Earlier this month, I was blessed to stand in a crowded, hole-in-the-wall bar near Houston Street in New York City and listen to Pete Wentz, the bassist of Fall Out Boy, discuss the band's approach to their newest album, 'American Beauty/American Psycho.' Although Wentz talked about many things, one specific cluster of thoughts stuck with me for days after the event.

When discussing the new record, Wentz used the metaphor of Fall Out Boy creating fire in the early stages of their career. He added that as the band pushed on, they didn’t want to spend their life sitting around that fire with the mentality of "f--k the wheel, look how cool fire is."

Fall Out Boy walked away from the fire in hopes of creating something new. They didn’t sell out; they didn’t abandon the scene; they haven’t gone soft; they simply decided to make a pop album.

It is what it is.

This isn’t the first time that something like this has happened. Bob Dylan went electric in '65. Green Day signed to a major label in the '90s. Taylor Swift left Nashville for New York in 2014. The debate of artistic freedom versus selling out is as old as music itself. The conversation we are actually having is about fan reaction, not artistic musicality.

Realistically speaking, every artist is ultimately responsible for their sound. As they grow, change, age and evolve as people, so should their tastes and talents. While it is very possible for a band in their 30s to sound like they did in their 20s, it is equally possible for them to no longer want to. Their influences shift as they go from people in bars to people with families. For a fan to expect Fall Out Boy to be in the mindset to recreate 'Take This to Your Grave' more than a decade after its release is not only naive, but borderline irresponsible.

That is where they were then. 'American Beauty/American Psycho' is where they are now.

Let’s pull 'American Beauty/American Psycho' out of the Fall Out Boy catalog for a moment and examine it for what it is; a perfect pop-symphony packed with infectious structures and catchy hooks. The platinum-selling 'Tom’s Diner' is sampled in 'Centuries' and trades Fueled by Ramen street cred for flawless Top-40 creativity. That track is accompanied by the surf guitar-structured 'Uma Thurman' and the potential album standout 'Fourth of July' -- both of which earworm their way into the listener's heart almost instantly.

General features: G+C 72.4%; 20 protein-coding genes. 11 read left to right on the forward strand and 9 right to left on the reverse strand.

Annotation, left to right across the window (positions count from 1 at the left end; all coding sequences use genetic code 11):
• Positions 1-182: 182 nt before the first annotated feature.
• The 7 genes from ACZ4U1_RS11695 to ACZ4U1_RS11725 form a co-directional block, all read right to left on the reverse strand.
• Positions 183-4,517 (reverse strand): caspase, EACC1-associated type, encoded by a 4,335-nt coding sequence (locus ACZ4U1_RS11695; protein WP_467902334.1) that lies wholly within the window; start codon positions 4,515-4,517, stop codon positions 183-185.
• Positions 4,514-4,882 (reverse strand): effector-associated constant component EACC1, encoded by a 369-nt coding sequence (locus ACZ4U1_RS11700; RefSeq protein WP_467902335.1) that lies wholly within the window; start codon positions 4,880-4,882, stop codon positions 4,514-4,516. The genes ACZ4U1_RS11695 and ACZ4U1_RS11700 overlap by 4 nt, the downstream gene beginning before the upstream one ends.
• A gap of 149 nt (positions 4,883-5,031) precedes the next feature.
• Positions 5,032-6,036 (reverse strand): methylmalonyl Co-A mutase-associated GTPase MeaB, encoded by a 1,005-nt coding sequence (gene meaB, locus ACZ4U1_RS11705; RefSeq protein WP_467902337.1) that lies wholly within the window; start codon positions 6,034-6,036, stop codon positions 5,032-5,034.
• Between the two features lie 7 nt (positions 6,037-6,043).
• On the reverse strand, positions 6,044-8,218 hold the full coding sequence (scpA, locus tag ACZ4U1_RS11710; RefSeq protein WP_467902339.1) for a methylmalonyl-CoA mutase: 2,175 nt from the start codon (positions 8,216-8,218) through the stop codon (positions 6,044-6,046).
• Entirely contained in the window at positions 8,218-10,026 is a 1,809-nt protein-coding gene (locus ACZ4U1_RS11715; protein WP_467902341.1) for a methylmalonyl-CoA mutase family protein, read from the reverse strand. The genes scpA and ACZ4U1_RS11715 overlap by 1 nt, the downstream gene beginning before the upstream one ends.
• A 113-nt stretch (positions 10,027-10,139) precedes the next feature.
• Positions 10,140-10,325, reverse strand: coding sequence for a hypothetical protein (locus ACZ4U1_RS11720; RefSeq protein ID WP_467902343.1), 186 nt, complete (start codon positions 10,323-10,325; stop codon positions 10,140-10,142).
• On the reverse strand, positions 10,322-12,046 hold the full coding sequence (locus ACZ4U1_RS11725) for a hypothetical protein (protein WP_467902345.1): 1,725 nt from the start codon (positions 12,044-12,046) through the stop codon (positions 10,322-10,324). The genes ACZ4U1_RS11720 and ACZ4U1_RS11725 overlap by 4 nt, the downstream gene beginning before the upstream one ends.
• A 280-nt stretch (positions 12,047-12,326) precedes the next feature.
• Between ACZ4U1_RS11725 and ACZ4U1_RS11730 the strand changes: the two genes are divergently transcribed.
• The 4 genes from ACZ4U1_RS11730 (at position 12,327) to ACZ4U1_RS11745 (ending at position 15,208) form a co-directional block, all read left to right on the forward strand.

More important are the tracks that prove that Fall Out Boy has as much right to pack an arena as the Bruno Mars or the Maroon 5s of the world. With a clever whistle and a crooner's best verse, 'The Kids Aren’t Alright' should open doors for fans of Fun. Meanwhile, sleeper track 'Favorite Record' has the potential to become a straight up summer jam.

Miles from the Chicago bar scene, Fall Out Boy are hellbent on taking over the whole damn world. The key to enjoying their journey is simply letting go of the wheel and allowing them to drive.

The success of 'American Beauty/American Psycho' comes down to the listeners' ability to pull their emotions out of their expectations. If you’re looking for a continuation of the albums they’ve already created, the possibility for disappointment is probable. While several of Fall Out Boy’s signatures are intact -- including a handful of witty one-liners -- the new direction of the band is completely undeniable.

As a stand-alone release, 'American Beauty/American Psycho' is not even remotely able to be deemed unsuccessful. Anyone doing so has simply failed to have an open mind.

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